With a series of decisive wins, Clinton secures the delegates she’ll need to become the first woman to be a major-party nominee.

  • Hillary Clinton's Appeal to History and Unity

    On what’s effectively the last night of the 2016 primary, Hillary Clinton clinched the Democratic nomination Tuesday, becoming the first woman to win a major party nomination. The Politics & Policy crew liveblogged the whole thing, and here’s part of my recap:

    A triumphant Hillary Clinton laid claim to the Democratic nomination Tuesday night, making a pitch for unity and celebrating her historic status as the first woman to be a major party’s presidential candidate.

    “We are all standing under a glass ceiling right now—but don’t worry, we’re not smashing this one,” she said in Brooklyn. “Thanks to you we’ve reached a milestone .... Tonight’s victory is not about one person. It belongs to generations of women and men who struggled and sacrificed and made this moment possible.”

    The glass ceiling quip was in part a callback to the speech she gave exactly eight years ago Tuesday, where she conceded the Democratic nomination to Senator Barack Obama, saying, “Although we weren't able to shatter that highest, hardest glass ceiling, thanks to you it's got about 18 million cracks in it.”

    In her victory speech, Clinton reached out to Bernie Sanders’s supporters. She courted them with policy—her own emphases on inequality, affordable college education, and fighting free-trade deals are effectively borrowed from him—and with self-deprecating humor. “I know it never feels good to put your heart into a cause or candidate you believe in and to come up short. I know that feeling well,” she said with a wry smile. But most of all, she relied on praise for Sanders.

    “He has spent his long career in public service fighting for progressive causes and principles, and he’s excited millions of voters, especially young people,” Clinton said. “Let there be no mistake. Senator Sanders, his campaign, and the vigorous debate we’ve had about how to raise incomes, reduce inequality, and increase upward mobility, have been very good for the Democratic Party and for America.”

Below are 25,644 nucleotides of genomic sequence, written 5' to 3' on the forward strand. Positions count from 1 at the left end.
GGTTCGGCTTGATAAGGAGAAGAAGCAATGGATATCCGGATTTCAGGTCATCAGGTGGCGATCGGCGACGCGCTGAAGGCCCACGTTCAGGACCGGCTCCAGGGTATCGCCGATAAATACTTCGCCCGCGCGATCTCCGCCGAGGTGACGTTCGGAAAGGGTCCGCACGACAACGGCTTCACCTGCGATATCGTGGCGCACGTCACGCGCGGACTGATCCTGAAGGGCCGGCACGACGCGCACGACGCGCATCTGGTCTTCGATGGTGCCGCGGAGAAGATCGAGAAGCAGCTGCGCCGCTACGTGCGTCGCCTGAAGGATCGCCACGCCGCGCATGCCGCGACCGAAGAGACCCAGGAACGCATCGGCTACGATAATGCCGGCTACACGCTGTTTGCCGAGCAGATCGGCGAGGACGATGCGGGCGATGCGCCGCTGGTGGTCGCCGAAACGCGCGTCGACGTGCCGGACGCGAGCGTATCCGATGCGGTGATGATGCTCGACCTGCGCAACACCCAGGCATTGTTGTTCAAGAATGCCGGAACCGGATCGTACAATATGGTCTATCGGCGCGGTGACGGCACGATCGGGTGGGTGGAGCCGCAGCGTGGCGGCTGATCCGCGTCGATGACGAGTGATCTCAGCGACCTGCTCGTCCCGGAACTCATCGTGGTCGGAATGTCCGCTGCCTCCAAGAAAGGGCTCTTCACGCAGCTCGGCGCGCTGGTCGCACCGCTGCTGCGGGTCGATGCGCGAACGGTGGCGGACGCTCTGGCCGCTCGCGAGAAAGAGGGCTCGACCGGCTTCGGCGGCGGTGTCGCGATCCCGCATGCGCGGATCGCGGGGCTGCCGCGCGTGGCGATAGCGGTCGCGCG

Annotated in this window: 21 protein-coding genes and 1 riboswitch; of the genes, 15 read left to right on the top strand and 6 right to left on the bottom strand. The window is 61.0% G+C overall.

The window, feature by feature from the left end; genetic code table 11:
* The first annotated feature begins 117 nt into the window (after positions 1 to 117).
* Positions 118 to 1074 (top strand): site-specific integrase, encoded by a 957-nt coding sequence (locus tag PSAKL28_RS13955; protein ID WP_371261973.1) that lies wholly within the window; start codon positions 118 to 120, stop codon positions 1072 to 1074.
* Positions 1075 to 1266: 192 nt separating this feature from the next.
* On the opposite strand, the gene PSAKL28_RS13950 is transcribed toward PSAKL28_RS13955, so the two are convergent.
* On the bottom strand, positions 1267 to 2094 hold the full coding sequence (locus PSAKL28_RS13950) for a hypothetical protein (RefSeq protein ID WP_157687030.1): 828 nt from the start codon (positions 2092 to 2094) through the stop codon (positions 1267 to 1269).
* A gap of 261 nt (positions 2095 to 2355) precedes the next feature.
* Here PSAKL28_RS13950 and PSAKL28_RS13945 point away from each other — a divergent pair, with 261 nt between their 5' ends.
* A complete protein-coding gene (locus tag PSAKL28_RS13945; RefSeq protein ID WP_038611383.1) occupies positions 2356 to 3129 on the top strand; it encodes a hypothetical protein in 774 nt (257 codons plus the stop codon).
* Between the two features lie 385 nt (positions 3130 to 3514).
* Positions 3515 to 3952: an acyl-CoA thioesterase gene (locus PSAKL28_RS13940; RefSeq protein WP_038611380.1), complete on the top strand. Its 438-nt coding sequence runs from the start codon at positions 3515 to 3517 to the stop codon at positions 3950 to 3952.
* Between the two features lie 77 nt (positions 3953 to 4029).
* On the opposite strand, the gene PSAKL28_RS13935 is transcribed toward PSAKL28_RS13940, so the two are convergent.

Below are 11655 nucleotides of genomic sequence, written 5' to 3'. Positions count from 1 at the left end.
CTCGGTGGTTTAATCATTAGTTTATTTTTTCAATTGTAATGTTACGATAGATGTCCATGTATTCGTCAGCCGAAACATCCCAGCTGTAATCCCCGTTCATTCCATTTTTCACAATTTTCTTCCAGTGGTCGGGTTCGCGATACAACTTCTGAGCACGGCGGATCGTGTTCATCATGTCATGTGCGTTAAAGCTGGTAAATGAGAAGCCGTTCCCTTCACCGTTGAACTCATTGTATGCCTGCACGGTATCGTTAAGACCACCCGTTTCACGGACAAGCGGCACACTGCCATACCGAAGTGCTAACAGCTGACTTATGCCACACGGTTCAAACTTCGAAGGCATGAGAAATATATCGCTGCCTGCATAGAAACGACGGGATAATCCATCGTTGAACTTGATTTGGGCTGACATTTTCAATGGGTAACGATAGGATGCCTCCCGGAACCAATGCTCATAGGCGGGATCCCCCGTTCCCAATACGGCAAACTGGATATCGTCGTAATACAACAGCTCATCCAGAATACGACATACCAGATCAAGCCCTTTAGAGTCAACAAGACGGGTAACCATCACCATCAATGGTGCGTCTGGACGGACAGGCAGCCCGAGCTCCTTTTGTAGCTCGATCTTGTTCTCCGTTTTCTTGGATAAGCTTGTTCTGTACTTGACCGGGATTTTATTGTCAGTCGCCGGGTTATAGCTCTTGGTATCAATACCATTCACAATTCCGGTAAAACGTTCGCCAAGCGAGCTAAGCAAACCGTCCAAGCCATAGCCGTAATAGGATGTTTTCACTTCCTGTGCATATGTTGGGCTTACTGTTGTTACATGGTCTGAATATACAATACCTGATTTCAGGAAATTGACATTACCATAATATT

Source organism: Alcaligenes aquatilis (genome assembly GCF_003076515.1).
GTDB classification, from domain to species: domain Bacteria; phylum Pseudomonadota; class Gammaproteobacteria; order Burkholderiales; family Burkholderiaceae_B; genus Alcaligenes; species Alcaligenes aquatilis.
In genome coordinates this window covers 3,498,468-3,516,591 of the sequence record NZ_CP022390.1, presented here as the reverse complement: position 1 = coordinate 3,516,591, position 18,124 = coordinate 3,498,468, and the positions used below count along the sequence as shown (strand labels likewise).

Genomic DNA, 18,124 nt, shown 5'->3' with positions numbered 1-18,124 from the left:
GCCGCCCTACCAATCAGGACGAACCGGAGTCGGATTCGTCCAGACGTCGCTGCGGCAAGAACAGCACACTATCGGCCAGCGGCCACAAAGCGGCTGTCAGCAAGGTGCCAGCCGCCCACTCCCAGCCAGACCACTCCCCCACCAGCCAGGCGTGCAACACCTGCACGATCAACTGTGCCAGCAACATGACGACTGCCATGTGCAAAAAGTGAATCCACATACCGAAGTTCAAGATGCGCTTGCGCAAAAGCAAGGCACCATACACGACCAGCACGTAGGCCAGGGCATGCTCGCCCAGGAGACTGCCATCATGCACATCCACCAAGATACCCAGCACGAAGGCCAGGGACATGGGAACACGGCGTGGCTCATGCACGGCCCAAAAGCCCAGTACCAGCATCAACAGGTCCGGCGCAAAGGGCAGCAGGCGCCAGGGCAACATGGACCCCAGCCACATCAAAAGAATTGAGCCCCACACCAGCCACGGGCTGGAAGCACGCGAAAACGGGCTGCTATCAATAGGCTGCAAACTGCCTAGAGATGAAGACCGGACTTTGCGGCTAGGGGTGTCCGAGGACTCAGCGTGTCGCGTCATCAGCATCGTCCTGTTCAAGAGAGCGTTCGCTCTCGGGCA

Read the rest, and play-by-play on the liveblog, here.

  • Carlo Allegri / Reuters

    Is the Democratic Race Really Over?

    Bernie Sanders’s campaign and supporters are furious about declarations that Hillary Clinton is the presumptive nominee, but their arguments don’t hold up to scrutiny.

  • Lucas Jackson / Reuters

    Trump's Libya Quagmire

    The presumptive Republican nominee tries to draw a contrast between himself and Hillary Clinton, but both of them supported U.S. involvement in both Libya and Iraq.

  • Bryan Woolston / Reuters

    Can Prosecutors Convict Anyone at All in the Death of Freddie Gray?

    Officer Caesar Goodson, who was driving the van in which the 25-year-old black man was fatally injured, faces the most serious charges.

  • Track of the Day: 'Highway Anxiety'

    For sheer beauty, William Tyler is one of the top guitarists working today. A longtime sideman (Hiss Golden Messenger, Silver Jews, Lambchop), his solo records have largely been just that—dominated by Tyler’s guitar, which thanks to his drone-y finger style fills up a lot of space with minimal accompaniment.

    On his new record, which came out on Friday, he adds a band, including Phil Cook and Wilco’s Glenn Kotche. Here, the band opens up rather than filling musical space—it’s equal parts Bill Faulkner (near whose home in Oxford, Mississippi, Tyler wrote most of the record) and Bill Frisell. It’s called Modern Country, which seems like a joke, given that it’s all instrumental guitar music. Much Americana is obsessed with lost folkways, but it isn’t always this cerebral of political; Tyler cites George Packer’s The Unwinding in his notes to the album.

    One reality of playing as a mostly solo artist is that you spend a lot of time driving alone between gigs. That’s especially stressful for Tyler, as he explained when I saw him last summer, because a few years ago he found himself having near-panic attacks at the prospect of driving on the interstate. He wrote this song as a salve for his own worried mind, but it’s a good salve for other anxieties, too.

    (Track of the Day archive here. Earlier archive here. Submit via hello@.)

  • Gaffe Track: Trump: 'Look at My African American Over Here!'

    The candidate: Donald Trump

    The gaffe: “Look at my African American over here!” Trump said in Redding, California, pointing to a man in the crowd. The comment came as the Republican nominee predicted strong black support and noted that an African American supporter had slugged a protestor at a previous event.

    The defense: Despite sounding like a hilarious bowdlerized version of a rap lyric, this is in some ways genuine progress. Trump typically speaks about African Americans only as an abstract, distant group, and he usually uses the definite pronoun “the” rather than the possessive “my.”

    Why it matters (or doesn’t): Trump is pioneering new levels in “Did he really say that?” Less offensive than some of his comments this week, this one is just jaw-droppingly weird. It’s not a coincidence that 89 percent of black voters in a recent CBS/New York Times poll backed Clinton, versus just 5 percent for Trump.

    The lesson: If Trump wants more than one black supporter, he must refine his approach.